Ritul Madhukar reviews the problems being discussed in the UN General Assembly, and presents her views and potential solutions to the problem.
“Mankind must put an end to war before war puts an end to mankind.” -John F. Kennedy.
When former U.S. President, John F. Kennedy mentioned mankind in these famous lines, I’m certain he referred to all aspects of mankind- the one that has the power to destroy, and the one that has the power to conserve and prevent; the one that spreads violence for reasons of radicalism and terrorism, and the one that uses violent measures to combat the former. He also spoke of the ones holding the position of power, as well as the responsibility to take humanitarian measure and ensure the peaceful continuity of this species.
The United Nations, from its inception has been the final kind – ones who need to approach every issue keeping the lives of the commoners above all. But it is as they say; desperate times call for desperate measures.
Not long after the UN was formed, it had to carry out peacekeeping missions which required the use of guns and fire-power against guns and fire-power, in order to re-establish peace.
Ladies and gentlemen, we sit here today in the General Assembly of the United Nations, 72 years after the first meeting of the UN in Westminster Central Hall in London, only to find ourselves in a state of utter dilemma.
On one hand is the issue of combating the terrorist organization ISIS; curbing a radical Islamic group that only exists to propagate its ideas with violence as the whip. And on the other hand are refugees; Syrian, Palestinian, Libyan – you name it. Innocent and helpless people caught in the middle of wars they never wanted to be a part of.
Ideally, when the two situations are taken void of the other the matter becomes much simpler, comparatively speaking.
Since all the peace talks have yielded nothing, you combat ISIS with air and ground strikes, forcing them to retreat and then ultimately to submission. This is what USA has been doing so far; conducting air-strikes on the regions infiltrated by the radical group.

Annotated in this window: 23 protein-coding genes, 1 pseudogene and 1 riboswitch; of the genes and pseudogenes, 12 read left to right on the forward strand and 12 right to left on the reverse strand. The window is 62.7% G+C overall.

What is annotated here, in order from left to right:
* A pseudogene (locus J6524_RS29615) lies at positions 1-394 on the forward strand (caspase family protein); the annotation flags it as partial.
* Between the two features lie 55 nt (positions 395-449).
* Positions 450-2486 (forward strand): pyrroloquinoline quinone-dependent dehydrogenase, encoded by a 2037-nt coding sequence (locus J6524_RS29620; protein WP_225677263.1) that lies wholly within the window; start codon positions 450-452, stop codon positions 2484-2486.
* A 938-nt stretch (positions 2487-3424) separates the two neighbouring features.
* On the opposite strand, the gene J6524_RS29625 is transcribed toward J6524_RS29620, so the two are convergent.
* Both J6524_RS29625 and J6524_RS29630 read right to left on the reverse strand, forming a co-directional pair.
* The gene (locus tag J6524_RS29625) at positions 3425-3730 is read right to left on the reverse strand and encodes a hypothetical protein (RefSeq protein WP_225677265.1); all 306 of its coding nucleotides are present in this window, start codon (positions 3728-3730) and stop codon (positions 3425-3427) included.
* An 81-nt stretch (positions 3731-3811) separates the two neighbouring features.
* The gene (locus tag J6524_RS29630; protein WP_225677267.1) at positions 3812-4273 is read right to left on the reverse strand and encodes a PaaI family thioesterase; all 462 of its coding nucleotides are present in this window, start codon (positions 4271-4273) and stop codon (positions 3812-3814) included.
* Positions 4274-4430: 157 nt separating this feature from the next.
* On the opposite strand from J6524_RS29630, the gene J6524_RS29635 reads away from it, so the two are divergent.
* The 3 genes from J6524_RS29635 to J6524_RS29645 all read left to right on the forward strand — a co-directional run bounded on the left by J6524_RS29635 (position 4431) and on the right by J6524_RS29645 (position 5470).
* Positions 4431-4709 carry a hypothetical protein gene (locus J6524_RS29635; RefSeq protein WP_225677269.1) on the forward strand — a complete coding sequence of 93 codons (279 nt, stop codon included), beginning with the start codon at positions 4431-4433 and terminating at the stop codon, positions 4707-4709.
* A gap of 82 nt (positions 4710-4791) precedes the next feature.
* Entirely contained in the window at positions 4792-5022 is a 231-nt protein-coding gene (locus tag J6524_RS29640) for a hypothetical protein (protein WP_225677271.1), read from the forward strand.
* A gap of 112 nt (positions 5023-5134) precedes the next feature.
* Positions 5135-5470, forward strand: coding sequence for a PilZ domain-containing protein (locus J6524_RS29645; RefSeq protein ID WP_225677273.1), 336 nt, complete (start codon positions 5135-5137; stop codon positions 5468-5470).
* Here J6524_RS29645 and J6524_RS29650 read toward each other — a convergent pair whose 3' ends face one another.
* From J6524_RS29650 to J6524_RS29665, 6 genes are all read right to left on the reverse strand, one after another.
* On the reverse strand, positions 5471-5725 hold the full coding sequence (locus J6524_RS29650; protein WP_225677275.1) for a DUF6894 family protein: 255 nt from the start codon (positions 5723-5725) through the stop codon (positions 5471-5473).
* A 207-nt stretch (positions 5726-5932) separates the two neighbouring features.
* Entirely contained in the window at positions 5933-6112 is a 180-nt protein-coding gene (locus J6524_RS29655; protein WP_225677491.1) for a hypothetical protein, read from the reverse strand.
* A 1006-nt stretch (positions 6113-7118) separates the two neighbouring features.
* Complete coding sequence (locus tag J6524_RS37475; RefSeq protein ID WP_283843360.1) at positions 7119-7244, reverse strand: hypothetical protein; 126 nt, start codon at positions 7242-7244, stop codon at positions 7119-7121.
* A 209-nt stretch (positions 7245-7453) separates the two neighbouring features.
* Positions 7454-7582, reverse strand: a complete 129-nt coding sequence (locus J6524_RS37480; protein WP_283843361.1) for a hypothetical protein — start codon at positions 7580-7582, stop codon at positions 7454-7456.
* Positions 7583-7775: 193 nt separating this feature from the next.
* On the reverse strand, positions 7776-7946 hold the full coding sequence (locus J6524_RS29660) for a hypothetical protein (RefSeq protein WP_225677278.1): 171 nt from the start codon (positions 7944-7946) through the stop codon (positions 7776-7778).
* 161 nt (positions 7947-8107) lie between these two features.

Whereas for the refugees, you first provide the immediate basic needs such as food and water and then work towards evacuation and rehabilitation.
However, when you mix the two, as this committee’s agenda has forced the delegates to, you find before you a quite intangible mess. A mess which requires a veritable balance between the use of violence and attending to the humanitarian needs of the time in order to promulgate peace, and eventually reach resolution.
The Israel-Palestine issue, upon which the committee debated on the very first day, is a pressing one indeed. The call for a separate Palestinian state has been supported by all, but the delegates seem to forget that this can’t be done until they find a way to resolve the internal conflicts of the area, which, needless to say, isn’t that simple.
The regions in Israel which are currently occupied by the Palestinians is scattered, which makes drawing borders hard. Additionally, taking the radical extremist group Hamas into consideration, matters become worse.
The holy city of Jerusalem is another problem all together. It has high concentrations of Jews, Arabs and Christians and thus requires a separate set of rules to govern it, so that all religious groups can be satisfied.
None of these matters will be addressed until and unless the Israeli and Palestinian governments agree to work towards a peace treaty and put in a combined effort to smoothen out the ethnic radical groups present in that area.
The committee must ensure that the partition causes the least possible amount of disruption and the displaced people are rehabilitated immediately.
Combating ISIS is the other big hurdle the committee must smoothly jump over. The United States has been actively involved in negotiations with this terrorist organization, with failed outcomes. It has thus been forced resort to solutions such as carrying out air-strikes in parts of Syria to take down ISIS strongholds.
This has proven to be the sole effective way to combat the ISIS forces and so the committee must take similar action in this case.
Air strikes directed at the heart of the ISIS with the assistance of financially advanced countries is the only way to make an impact big enough to potentially uproot the extremists.
Together, this would make an effective plan of action, or at least the foundation of one. Should the delegates try to avoid any of these questions, people all over the globe will suffer, and the fire of violence will continue to engulf the woods of peace.